The session of WHO Southeast Asia Region (WHO-SEARO) nations saw them make a commitment to collaborate in tackling emerging diseases and other public health challenges such as child health, maternal mortality, the respective nations’ continued burden of infectious conditions such as measles and noncommunicable conditions, which are increasing in prevalence. Vardhan inaugurated the meeting, which took place in New Delhi.
To reach the meeting, Vardhan cycled a distance of six kilometres from his residence in the national capital. Whilst there, he also attended a yoga session and utilised the meeting to highlight the Centre’s agenda concerning the importance of physical fitness. “The 72nd WHO-SEARO session has been organised with a lot of other activities,” he said. “It coincides with the ambitious movement launched by Prime Minister Narendra Modi about remaining fit and doing physical activities like yoga, sports, cycling, etc.
“We started the day by cycling from my residence and now we are doing yoga. This will be followed by another cycling session. This is not a symbolic activity, we have to imbibe these practices in our own lives and promote it among others.”
The WHO-SEARO touted Vardhan’s activities on Twitter. “Starting the day with #yoga & cycling as #PhysicalActivity at #RC 72 Regional Director Ministers & delegates from @WHOSEARO countries stress #BeActive,” they tweeted, highlighting the role physical fitness can play in tackling noncommunicable diseases (NCDs) through addressing risk factors such as obesity.
Of his own physical fitness routine, Vardhan has said “I do a combination of activities for at least sixty minutes every day. Depending on when I’m free for about an hour, I either cycle from home to a little beyond Jawaharlal Nehru Stadium to Lajpat Nagar, walk at Lodhi Gardens or my own lawn, do yoga and stretching exercises at home or when I’m travelling, or hit the gym for treadmill, cycling and some weights.”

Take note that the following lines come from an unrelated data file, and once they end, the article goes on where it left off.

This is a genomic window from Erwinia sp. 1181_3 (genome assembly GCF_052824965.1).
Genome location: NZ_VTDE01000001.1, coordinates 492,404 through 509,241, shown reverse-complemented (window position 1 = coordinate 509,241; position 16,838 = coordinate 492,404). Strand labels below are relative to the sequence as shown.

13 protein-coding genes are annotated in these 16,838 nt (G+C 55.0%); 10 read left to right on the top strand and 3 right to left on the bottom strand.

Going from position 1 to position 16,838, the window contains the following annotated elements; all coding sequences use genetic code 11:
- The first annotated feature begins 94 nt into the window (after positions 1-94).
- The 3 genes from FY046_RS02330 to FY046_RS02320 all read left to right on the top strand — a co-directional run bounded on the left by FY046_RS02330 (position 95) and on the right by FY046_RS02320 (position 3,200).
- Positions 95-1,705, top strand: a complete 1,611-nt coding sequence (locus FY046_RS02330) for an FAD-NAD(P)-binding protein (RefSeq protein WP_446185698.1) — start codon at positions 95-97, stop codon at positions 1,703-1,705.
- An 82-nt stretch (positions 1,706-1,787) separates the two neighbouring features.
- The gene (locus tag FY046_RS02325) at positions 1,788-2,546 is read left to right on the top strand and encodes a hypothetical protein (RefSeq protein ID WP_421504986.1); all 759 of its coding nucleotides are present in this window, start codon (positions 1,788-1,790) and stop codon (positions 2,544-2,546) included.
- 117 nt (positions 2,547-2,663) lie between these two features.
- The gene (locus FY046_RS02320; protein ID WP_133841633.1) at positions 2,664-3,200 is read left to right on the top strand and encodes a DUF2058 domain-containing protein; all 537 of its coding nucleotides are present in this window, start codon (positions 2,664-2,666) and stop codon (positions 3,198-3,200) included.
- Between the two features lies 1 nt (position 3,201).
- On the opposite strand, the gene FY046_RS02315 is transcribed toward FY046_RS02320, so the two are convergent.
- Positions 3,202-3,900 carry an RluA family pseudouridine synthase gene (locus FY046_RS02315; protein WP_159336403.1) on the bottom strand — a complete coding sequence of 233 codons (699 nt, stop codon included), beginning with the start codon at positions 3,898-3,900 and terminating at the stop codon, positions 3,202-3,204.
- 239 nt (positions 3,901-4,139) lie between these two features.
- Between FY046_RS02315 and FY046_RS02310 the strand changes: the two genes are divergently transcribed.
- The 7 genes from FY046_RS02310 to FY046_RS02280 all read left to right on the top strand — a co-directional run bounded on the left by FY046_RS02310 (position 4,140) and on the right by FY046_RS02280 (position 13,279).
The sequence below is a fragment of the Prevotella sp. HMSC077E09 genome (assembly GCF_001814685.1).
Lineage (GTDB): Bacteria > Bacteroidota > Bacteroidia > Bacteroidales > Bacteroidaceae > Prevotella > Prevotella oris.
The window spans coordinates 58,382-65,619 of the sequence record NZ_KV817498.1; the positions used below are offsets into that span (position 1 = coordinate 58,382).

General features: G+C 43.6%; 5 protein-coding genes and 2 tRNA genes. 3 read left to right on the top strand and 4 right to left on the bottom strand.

Earlier this year, Vardhan expressed his fondness for cycling on World Bicycle Day. He identified it as his favourite sport and described it as a “simple, affordable, reliable, clean [and] environmentally sustainable means of transport.” Accordingly, he cycled to work to mark the beginning of his second stint as Union Health Minister.
Physical fitness is being heavily promoted by the government in India. Prime Minister Narendra Modi launched the ‘Fit India’ movement last week. “Fitness has always been an integral part of our culture. But there is indifference towards fitness issues now,” he said at the event. Optimistic about the prospects of the movement to improve the wellbeing of Indians, Union Minister for Sports and Youth Affair Kirin Rijiju said “we will develop a sports culture and fitness movement in India. We are a great sporting country but need to have a sporting powerhouse. We have to make sports as a way of life.” To this end, it is encouraging that politicians such as Vardhan are leading by example.